"No, of course. We have our rights, too. But I'm going to bring him up as a human being. He has just as many thoughts as we have, and I want him to develop them, not take Gopher Prairie's version of them. That's my biggest work now—keeping myself, keeping you, from 'educating' him."
"Well, let's not scrap about it. But I'm not going to have him spoiled."
Kennicott had forgotten it in ten minutes; and she forgot it—this time.
The Kennicotts and the Sam Clarks had driven north to a duck–pass between two lakes, on an autumn day of blue and copper.
Kennicott had given her a light twenty–gauge shotgun. She had a first lesson in shooting, in keeping her eyes open, not wincing, understanding that the bead at the end of the barrel really had something to do with pointing the gun. She was radiant; she almost believed Sam when he insisted that it was she who had shot the mallard at which they had fired together.
She sat on the bank of the reedy lake and found rest in Mrs. Clark's drawling comments on nothing. The brown dusk was still. Behind them were dark marshes. The plowed acres smelled fresh. The lake was garnet and silver. The voices of the men, waiting for the last flight, were clear in the cool air.
"Mark left!" sang Kennicott, in a long–drawn call.
Three ducks were swooping down in a swift line. The guns banged, and a duck fluttered. The men pushed their light boat out on the burnished lake, disappeared beyond the reeds. Their cheerful voices and the slow splash and clank of oars came back to Carol from the dimness. In the sky a fiery plain sloped down to a serene harbor. It dissolved; the lake was white marble; and Kennicott was crying, "Well, old lady, how about hiking out for home? Supper taste pretty good, eh?"
"I'll sit back with Ethel," she said, at the car.
It was the first time she had called Mrs. Clark by her given name; the first time she had willingly sat back, a woman of Main Street.
"I'm hungry. It's good to be hungry," she reflected, as they drove away.
She looked across the silent fields to the west. She was conscious of an unbroken sweep of land to the Rockies, to Alaska, a dominion which will rise to unexampled greatness when other empires have grown senile. Before that time, she knew, a hundred generations of Carols will aspire and go down in tragedy devoid of palls and solemn chanting, the humdrum inevitable tragedy of struggle against inertia.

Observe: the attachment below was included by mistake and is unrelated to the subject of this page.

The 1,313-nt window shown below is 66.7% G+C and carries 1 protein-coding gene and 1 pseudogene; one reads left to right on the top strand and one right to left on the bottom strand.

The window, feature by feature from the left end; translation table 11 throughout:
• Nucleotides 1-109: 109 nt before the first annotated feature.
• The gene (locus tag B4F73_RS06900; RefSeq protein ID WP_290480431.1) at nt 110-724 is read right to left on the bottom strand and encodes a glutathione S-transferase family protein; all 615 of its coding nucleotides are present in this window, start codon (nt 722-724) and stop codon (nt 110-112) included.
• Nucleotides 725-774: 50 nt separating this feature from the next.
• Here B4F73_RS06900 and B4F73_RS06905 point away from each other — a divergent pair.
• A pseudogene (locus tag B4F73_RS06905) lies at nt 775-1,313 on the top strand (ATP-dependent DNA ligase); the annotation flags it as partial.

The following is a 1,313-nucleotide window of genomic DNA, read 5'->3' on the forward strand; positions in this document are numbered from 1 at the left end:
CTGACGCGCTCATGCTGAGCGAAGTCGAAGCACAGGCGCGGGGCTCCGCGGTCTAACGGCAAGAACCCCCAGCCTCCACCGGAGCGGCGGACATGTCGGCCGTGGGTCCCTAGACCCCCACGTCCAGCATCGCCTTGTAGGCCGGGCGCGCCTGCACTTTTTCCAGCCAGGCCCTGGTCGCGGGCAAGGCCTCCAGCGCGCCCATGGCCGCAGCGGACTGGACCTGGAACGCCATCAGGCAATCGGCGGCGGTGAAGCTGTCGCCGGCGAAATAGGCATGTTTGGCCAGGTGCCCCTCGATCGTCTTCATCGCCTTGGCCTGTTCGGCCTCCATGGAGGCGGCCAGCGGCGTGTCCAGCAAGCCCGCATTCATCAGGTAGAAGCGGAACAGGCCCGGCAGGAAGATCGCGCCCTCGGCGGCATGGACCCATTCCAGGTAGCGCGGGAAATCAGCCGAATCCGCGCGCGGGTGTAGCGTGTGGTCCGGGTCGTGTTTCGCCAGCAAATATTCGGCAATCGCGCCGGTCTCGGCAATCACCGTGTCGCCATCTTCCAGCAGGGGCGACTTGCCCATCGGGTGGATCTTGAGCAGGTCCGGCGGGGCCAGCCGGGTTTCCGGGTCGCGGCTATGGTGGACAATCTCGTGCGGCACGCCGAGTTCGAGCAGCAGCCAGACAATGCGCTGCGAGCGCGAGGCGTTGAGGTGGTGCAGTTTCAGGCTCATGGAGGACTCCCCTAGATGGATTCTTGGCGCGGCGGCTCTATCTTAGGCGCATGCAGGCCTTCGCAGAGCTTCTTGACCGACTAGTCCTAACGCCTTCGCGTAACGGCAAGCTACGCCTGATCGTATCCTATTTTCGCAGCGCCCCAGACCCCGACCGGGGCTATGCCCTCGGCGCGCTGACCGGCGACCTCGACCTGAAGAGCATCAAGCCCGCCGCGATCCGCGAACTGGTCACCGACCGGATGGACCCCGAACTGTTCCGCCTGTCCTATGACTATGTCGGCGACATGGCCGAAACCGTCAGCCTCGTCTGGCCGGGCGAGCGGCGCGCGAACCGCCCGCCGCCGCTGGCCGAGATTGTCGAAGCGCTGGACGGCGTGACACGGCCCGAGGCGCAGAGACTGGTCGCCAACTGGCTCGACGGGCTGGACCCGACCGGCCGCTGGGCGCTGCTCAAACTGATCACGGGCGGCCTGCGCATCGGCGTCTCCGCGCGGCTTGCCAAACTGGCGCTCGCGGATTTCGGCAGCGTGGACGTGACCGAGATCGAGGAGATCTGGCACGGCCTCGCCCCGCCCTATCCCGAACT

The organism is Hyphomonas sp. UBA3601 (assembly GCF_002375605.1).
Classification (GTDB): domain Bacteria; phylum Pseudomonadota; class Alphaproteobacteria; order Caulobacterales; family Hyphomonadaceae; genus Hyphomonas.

"Let's all go to the movies tomorrow night. Awfully exciting film," said Ethel Clark.
"Well, I was going to read a new book but—All right, let's go," said Carol.
"They're too much for me," Carol sighed to Kennicott. "I've been thinking about getting up an annual Community Day, when the whole town would forget feuds and go out and have sports and a picnic and a dance. But Bert Tybee (why did you ever elect him mayor?)—he's kidnapped my idea. He wants the Community Day, but he wants to have some politician 'give an address.' That's just the stilted sort of thing I've tried to avoid. He asked Vida, and of course she agreed with him."
Kennicott considered the matter while he wound the clock and they tramped up–stairs.
"Yes, it would jar you to have Bert butting in," he said amiably. "Are you going to do much fussing over this Community stunt? Don't you ever get tired of fretting and stewing and experimenting?"
"I haven't even started. Look!" She led him to the nursery door, pointed at the fuzzy brown head of her daughter. "Do you see that object on the pillow? Do you know what it is? It's a bomb to blow up smugness. If you Tories were wise, you wouldn't arrest anarchists; you'd arrest all these children while they're asleep in their cribs. Think what that baby will see and meddle with before she dies in the year 2000! She may see an industrial union of the whole world, she may see aeroplanes going to Mars."
"Yump, probably be changes all right," yawned Kennicott.
She sat on the edge of his bed while he hunted through his bureau for a collar which ought to be there and persistently wasn't.
"I'll go on, always. And I am happy. But this Community Day makes me see how thoroughly I'm beaten."
"That darn collar certainly is gone for keeps," muttered Kennicott and, louder, "Yes, I guess you—I didn't quite catch what you said, dear."
She patted his pillows, turned down his sheets, as she reflected:
"But I have won in this: I've never excused my failures by sneering at my aspirations, by pretending to have gone beyond them. I do not admit that Main Street is as beautiful as it should be! I do not admit that Gopher Prairie is greater or more generous than Europe! I do not admit that dish–washing is enough to satisfy all women! I may not have fought the good fight, but I have kept the faith."
"Sure. You bet you have," said Kennicott. "Well, good night. Sort of feels to me like it might snow tomorrow. Have to be thinking about putting up the storm–windows pretty soon. Say, did you notice whether the girl put that screwdriver back?" the girl put that screwdriver back?"